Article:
So while the bio-acrylic acid development and commercialization seem to have stalled a bit (see my recent post), France-based Global Bioenergies announced that it has reached its first milestone in the development of bio-based methacrylic acid (trademarked under BioMA+) using renewable isobutene feedstock. Methacrylic acid is a key intermediate in acrylic paints.
This milestone resulted in the company unlocking a €1.7m payment from the French “Investissements d’Avenir” State program. The French State had granted a €5.2 million financing to a consortium that included Global Bioenergies, Arkema and CNRS. The objective was to develop and demonstrate at pilot scale a complete process of producing bio-isobutene from a renewable resources and converting isobutene into methacrylic acid.
Global Bioenergies started up an industrial pilot in November 2014 on the agro-industrial site of Pomacle-Bazancourt (where BioAmber had its bio-succinic acid tolling facility). ARD, a subsidiary of the sugar refiner, Cristal Union, is in charge of the pilot’s operation, and now carries out on a weekly basis, fermentation trials mimicking exploitation at full-scale. By the way, Arkema is a major producer of petro-based methacrylic acid and downstream derivatives of MA.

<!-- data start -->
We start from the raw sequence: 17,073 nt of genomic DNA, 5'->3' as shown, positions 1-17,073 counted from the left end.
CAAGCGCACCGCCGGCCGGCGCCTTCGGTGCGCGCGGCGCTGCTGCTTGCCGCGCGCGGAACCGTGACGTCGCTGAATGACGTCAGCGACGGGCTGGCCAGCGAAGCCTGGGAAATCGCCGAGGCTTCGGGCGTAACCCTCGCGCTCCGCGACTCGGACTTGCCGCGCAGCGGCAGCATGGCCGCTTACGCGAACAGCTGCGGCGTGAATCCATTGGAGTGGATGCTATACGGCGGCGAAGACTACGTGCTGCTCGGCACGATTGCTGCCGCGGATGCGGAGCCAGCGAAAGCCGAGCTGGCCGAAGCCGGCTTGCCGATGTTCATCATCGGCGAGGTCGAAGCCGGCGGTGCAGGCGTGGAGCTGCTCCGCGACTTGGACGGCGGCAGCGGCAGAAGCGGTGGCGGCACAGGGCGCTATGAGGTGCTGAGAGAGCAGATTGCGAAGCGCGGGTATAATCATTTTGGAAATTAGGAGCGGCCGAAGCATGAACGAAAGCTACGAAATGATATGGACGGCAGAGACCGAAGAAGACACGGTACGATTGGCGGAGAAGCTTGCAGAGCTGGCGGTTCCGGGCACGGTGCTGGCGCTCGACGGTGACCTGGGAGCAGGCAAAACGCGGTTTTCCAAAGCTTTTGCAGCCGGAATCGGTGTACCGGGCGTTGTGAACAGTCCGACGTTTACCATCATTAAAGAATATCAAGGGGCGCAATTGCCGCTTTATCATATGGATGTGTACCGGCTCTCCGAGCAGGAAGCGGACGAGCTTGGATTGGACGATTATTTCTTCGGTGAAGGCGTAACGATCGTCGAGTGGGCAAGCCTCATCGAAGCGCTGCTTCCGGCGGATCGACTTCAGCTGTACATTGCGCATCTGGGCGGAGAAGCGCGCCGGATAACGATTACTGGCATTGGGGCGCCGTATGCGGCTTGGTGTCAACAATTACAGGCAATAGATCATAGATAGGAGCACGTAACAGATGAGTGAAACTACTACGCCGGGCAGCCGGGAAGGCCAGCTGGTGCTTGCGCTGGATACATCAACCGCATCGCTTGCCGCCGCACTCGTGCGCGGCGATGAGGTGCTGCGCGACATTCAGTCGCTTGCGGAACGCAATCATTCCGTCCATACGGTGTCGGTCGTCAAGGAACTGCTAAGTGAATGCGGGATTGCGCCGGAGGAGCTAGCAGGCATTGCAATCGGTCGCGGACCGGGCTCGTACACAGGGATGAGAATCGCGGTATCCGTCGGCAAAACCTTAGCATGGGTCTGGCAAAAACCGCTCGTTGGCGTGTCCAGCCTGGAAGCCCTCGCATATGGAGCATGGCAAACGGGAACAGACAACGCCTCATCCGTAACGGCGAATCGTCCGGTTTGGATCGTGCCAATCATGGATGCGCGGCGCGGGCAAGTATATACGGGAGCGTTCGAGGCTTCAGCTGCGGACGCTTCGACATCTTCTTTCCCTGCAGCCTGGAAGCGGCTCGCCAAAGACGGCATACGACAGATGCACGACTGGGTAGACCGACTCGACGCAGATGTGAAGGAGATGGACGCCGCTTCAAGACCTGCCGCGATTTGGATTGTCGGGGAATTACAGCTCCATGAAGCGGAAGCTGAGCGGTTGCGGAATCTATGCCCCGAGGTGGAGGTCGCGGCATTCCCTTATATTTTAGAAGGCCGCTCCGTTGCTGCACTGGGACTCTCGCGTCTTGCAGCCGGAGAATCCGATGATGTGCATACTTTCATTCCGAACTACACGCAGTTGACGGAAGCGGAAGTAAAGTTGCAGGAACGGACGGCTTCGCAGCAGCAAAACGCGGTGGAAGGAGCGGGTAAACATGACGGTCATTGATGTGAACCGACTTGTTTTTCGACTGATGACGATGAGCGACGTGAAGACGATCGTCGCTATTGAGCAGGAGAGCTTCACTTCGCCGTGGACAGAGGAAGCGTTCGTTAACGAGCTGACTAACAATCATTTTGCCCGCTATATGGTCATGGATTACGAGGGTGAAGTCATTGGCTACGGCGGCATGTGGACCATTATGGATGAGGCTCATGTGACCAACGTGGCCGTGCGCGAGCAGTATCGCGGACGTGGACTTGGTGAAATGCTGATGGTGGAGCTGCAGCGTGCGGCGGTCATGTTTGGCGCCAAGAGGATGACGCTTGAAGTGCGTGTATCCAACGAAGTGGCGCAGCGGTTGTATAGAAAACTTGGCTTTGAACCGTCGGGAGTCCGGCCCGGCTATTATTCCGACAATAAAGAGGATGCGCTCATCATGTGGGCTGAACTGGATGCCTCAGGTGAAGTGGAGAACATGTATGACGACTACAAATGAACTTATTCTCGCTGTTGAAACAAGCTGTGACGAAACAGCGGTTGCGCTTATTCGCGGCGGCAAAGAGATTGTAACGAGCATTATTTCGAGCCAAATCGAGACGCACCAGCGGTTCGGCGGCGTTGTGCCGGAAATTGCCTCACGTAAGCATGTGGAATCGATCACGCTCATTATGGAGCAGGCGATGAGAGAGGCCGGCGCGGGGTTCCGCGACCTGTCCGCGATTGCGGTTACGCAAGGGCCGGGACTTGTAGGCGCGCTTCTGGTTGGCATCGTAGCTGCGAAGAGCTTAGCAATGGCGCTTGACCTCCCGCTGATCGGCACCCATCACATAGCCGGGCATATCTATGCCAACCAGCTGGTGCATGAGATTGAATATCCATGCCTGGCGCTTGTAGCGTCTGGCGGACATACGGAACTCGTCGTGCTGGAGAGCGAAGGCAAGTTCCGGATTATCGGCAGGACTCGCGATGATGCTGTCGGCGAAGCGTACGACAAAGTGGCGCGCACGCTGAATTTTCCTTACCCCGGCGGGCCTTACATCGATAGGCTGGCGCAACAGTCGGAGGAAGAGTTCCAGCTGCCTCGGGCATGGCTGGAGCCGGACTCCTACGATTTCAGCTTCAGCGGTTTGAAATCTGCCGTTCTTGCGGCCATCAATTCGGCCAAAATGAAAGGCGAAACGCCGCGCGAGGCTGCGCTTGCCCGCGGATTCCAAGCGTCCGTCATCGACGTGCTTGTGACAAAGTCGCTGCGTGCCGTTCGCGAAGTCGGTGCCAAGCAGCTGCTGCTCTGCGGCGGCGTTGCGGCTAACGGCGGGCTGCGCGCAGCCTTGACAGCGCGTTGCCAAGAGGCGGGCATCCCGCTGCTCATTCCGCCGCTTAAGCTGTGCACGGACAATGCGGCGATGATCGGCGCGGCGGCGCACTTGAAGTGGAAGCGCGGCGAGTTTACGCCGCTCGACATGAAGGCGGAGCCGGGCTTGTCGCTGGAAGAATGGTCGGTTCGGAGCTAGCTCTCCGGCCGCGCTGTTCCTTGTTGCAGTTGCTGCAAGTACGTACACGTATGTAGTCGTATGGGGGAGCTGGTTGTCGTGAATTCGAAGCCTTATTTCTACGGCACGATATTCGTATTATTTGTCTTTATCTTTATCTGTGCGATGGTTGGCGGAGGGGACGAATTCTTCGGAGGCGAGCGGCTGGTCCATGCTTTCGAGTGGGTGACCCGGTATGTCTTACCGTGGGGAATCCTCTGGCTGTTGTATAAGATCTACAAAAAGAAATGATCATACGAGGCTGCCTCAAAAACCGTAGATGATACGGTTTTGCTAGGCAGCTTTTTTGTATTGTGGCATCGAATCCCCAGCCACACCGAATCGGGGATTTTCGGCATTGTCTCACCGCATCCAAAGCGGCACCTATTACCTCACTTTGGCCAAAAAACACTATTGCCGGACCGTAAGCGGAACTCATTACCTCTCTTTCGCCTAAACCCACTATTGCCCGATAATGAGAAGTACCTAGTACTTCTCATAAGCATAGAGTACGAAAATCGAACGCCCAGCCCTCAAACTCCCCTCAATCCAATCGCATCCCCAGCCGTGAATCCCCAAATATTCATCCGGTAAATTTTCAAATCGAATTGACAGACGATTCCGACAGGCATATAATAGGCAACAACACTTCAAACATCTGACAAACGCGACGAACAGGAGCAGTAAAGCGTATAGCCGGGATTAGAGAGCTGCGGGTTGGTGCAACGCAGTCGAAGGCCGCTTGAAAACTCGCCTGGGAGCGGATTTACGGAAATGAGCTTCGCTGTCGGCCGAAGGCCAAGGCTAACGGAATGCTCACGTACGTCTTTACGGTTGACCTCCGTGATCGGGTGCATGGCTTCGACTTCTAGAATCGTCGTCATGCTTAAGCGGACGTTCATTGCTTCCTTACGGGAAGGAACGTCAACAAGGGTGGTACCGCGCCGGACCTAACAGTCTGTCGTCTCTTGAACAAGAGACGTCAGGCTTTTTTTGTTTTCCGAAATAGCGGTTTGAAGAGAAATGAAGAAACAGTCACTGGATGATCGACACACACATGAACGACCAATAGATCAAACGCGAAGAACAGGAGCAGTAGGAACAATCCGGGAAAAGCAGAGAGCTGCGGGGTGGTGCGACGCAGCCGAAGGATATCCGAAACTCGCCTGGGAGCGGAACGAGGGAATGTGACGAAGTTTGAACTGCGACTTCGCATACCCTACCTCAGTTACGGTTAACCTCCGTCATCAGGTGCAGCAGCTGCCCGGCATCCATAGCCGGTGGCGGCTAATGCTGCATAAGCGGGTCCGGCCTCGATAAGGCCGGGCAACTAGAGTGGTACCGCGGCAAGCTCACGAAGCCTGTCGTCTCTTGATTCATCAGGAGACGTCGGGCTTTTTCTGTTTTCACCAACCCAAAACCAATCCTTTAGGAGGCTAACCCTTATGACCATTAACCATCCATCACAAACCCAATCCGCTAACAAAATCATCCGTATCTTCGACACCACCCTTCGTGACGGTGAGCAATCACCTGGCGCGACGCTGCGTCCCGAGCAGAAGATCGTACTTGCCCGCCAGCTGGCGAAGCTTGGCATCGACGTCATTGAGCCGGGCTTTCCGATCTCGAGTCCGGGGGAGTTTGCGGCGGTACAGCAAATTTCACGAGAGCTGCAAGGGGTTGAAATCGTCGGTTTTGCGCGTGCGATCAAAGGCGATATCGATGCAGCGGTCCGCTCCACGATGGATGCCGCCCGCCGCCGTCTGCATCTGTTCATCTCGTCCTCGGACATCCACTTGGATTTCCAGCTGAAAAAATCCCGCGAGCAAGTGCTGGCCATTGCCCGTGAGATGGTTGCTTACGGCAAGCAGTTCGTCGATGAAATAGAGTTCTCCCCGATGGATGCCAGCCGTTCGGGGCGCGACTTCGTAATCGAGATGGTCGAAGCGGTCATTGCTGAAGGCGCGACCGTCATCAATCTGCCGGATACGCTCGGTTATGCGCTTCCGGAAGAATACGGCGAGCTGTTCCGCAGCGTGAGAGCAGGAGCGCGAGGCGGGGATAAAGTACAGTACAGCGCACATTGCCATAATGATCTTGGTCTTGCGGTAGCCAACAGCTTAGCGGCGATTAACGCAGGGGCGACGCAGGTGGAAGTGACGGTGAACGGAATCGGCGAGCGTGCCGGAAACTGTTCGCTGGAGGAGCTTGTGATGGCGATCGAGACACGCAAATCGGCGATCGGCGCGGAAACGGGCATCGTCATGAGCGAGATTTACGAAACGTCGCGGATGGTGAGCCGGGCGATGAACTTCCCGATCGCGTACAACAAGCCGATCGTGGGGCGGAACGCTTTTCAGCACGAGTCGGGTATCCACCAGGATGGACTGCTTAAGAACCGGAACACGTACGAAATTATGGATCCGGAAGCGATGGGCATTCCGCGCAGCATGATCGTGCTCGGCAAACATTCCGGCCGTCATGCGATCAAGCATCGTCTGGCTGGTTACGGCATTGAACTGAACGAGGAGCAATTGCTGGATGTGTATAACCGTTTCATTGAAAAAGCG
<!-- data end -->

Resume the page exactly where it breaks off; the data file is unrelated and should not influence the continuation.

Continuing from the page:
Global Bioenergies said it has been able to produce more isobutene in the last three months compared to over the past five years. The company said the oil price meltdown does not affect its fundamentals in the short or medium term because of the expectation that the oil market’s equilibrium will be back before its commmercialization of its bio-isobutene process expected to begin in 2017-18. The isobutene process is also expected to be competitive from $50/bbl crude oil in specific markets.
There are other companies who are developing bio-methacrylic acid, which I will report on this month’s Bio-materials newsletter at Tecnon OrbiChem.